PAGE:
Susan Sharon

Deputy News Director Susan Sharon is an experienced newsroom leader and reporter who has worked in both radio and television.  She's covered a wide range of subjects including politics, environmental policy, the opioid crisis and criminal justice as well as human interest stories.  Her work has been nationally recognized by the Society of Professional Journalists, Public Radio News Directors, Inc and by the Society of Environmental Journalists for breaking news, enterprise and beat reporting.

Susan is a graduate of the University of Montana School of Journalism. She's received additional training in management, newsroom leadership and editing from Central Maine Community College, Poynter and NPR..

Got a story idea? E-mail Susan: ssharon@mainepublic.org. You can also follow her on twitter @susansharon1

Ice harvesting was a thriving industry in the 19th century, employing tens of thousands of workers in New England alone. Big blocks of ice were removed with jagged-toothed saws from frozen rivers, lakes and ponds, packed in sawdust and shipped around the world.

Having access to ice year-round changed the way people kept and ate food. Then came the advent of electric refrigeration. Cutting natural ice by hand became virtually obsolete. But there are still a few places where the tradition is carried on, places such as South Bristol, Maine.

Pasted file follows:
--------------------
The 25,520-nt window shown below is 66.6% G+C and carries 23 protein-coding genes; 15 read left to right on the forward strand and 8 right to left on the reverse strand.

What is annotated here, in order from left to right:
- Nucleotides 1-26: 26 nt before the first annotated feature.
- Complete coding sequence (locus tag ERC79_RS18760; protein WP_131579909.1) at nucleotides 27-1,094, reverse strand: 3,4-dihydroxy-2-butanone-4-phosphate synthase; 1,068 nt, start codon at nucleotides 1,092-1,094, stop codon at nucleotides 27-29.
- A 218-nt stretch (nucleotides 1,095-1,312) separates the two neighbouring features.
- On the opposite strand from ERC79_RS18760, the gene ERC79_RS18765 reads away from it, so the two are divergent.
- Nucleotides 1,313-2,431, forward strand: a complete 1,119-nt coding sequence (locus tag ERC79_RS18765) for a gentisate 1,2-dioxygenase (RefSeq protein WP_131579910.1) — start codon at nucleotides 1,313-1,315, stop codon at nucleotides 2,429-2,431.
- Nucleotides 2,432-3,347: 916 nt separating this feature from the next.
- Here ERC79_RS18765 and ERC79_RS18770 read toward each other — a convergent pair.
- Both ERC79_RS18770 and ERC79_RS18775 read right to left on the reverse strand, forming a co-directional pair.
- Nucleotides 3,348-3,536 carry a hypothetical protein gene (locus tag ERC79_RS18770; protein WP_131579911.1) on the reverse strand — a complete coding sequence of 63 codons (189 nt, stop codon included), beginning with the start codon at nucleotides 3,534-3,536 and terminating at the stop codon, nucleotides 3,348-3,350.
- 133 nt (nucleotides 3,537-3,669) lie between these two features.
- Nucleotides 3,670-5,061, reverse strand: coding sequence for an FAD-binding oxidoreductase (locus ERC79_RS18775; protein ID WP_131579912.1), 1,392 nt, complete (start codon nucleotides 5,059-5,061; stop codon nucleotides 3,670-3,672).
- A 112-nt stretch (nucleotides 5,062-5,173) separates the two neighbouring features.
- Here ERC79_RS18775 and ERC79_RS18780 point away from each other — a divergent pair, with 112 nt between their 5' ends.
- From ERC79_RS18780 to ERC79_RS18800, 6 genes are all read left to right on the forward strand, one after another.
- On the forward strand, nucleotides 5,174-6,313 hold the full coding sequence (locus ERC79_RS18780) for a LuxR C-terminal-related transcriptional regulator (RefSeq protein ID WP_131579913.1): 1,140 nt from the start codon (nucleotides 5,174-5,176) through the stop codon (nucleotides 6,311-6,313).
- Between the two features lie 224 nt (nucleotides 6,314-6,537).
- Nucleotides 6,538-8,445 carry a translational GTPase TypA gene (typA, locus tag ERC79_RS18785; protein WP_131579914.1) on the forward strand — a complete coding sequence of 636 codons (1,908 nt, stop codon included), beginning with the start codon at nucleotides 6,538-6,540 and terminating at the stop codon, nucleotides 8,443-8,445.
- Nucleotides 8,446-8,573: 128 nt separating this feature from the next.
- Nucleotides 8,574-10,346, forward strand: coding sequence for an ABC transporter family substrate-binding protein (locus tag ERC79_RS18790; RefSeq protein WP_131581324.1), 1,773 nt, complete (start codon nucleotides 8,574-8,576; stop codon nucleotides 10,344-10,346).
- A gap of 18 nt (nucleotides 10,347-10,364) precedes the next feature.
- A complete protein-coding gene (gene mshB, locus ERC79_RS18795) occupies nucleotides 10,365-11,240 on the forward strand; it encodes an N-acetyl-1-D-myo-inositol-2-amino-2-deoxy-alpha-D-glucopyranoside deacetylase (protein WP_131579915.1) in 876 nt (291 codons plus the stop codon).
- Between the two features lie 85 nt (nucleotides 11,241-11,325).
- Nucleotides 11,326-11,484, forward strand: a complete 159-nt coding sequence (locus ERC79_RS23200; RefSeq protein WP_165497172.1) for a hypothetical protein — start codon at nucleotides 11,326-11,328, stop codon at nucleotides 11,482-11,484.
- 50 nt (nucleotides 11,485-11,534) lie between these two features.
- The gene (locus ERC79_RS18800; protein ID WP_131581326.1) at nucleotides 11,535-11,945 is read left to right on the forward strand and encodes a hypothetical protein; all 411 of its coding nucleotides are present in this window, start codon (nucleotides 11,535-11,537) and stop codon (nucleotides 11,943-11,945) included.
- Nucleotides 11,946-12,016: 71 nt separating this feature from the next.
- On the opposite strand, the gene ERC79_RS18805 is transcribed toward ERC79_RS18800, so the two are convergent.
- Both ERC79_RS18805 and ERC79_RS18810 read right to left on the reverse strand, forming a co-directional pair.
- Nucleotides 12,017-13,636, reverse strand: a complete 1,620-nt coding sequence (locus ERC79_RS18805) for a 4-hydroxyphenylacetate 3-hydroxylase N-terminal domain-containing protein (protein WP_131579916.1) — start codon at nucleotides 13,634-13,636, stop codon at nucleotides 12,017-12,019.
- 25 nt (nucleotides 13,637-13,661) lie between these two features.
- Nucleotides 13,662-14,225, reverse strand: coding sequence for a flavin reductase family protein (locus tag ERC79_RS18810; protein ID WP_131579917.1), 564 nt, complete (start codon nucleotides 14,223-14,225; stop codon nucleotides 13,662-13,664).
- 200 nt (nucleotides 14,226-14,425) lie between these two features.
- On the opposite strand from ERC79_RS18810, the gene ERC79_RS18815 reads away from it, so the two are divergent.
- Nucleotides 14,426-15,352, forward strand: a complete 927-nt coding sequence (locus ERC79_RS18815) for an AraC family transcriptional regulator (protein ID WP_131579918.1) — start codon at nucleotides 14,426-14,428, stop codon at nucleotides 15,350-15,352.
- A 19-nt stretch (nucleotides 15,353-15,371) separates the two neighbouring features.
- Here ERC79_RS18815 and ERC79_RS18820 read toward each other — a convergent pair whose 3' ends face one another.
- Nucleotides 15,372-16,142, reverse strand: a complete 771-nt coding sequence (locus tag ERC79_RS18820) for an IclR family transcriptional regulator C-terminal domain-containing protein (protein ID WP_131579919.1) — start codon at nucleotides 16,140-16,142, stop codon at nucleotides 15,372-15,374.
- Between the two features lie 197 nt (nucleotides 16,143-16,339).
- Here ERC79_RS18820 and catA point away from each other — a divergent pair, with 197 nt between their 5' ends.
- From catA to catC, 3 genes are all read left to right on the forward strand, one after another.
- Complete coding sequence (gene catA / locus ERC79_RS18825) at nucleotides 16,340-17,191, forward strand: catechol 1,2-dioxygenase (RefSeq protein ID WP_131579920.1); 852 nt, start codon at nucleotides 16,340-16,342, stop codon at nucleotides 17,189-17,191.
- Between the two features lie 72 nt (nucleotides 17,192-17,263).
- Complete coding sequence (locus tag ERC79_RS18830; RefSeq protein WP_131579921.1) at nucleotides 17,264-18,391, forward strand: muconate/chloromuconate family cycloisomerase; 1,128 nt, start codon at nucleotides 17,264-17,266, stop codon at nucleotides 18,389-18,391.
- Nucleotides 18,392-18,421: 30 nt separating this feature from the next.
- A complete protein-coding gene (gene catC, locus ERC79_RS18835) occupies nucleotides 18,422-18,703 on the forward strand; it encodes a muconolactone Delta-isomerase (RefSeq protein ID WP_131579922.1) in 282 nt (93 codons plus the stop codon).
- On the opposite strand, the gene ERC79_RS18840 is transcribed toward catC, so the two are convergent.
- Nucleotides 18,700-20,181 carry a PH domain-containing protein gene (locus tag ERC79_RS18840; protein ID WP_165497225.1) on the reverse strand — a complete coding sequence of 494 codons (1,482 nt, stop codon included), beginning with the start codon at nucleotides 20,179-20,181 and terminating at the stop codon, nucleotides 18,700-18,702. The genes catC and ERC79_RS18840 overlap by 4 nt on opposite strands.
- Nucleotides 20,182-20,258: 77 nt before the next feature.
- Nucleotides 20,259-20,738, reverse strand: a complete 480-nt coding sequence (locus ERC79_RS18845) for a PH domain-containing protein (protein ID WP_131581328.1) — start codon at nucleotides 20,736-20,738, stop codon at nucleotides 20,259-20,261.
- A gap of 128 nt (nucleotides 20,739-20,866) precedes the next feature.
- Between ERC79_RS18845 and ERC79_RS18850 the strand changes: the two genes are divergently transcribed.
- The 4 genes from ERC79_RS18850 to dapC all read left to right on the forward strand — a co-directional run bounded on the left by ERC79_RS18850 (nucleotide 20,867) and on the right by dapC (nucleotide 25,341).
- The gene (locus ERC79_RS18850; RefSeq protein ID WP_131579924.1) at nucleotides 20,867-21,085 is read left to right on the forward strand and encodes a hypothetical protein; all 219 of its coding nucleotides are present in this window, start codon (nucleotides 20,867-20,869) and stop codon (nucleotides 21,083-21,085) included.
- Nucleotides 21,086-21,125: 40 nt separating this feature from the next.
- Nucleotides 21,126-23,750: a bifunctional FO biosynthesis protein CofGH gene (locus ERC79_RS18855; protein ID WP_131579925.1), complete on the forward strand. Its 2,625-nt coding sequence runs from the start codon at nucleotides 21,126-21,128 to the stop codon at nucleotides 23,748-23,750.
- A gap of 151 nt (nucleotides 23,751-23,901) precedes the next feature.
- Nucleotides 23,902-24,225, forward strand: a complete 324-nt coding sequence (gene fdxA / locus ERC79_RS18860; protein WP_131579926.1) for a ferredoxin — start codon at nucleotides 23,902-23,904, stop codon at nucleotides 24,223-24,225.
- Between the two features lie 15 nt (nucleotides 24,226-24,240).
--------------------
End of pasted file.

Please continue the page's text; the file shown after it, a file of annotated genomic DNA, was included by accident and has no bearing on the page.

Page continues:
Maine was among the first states to legalize same-sex marriage at the ballot box — and now, LGBT groups are hoping voters there will break new ground by electing the nation's first openly gay governor in November.

But Democratic candidate Mike Michaud only recently came out, and he hasn't always been a gay-rights supporter.

Responding to what he called a "whisper campaign" about his sexual orientation, the six-term congressman did something dramatic last November: He outed himself in a series of newspaper op-eds.

When actor Philip Seymour Hoffman died of an overdose in February, the New York City medical examiner ruled that his death was the result of "acute mixed drug intoxication." Heroin, cocaine and a widely prescribed class of drugs known as benzodiazepines, or benzos, were found in his system.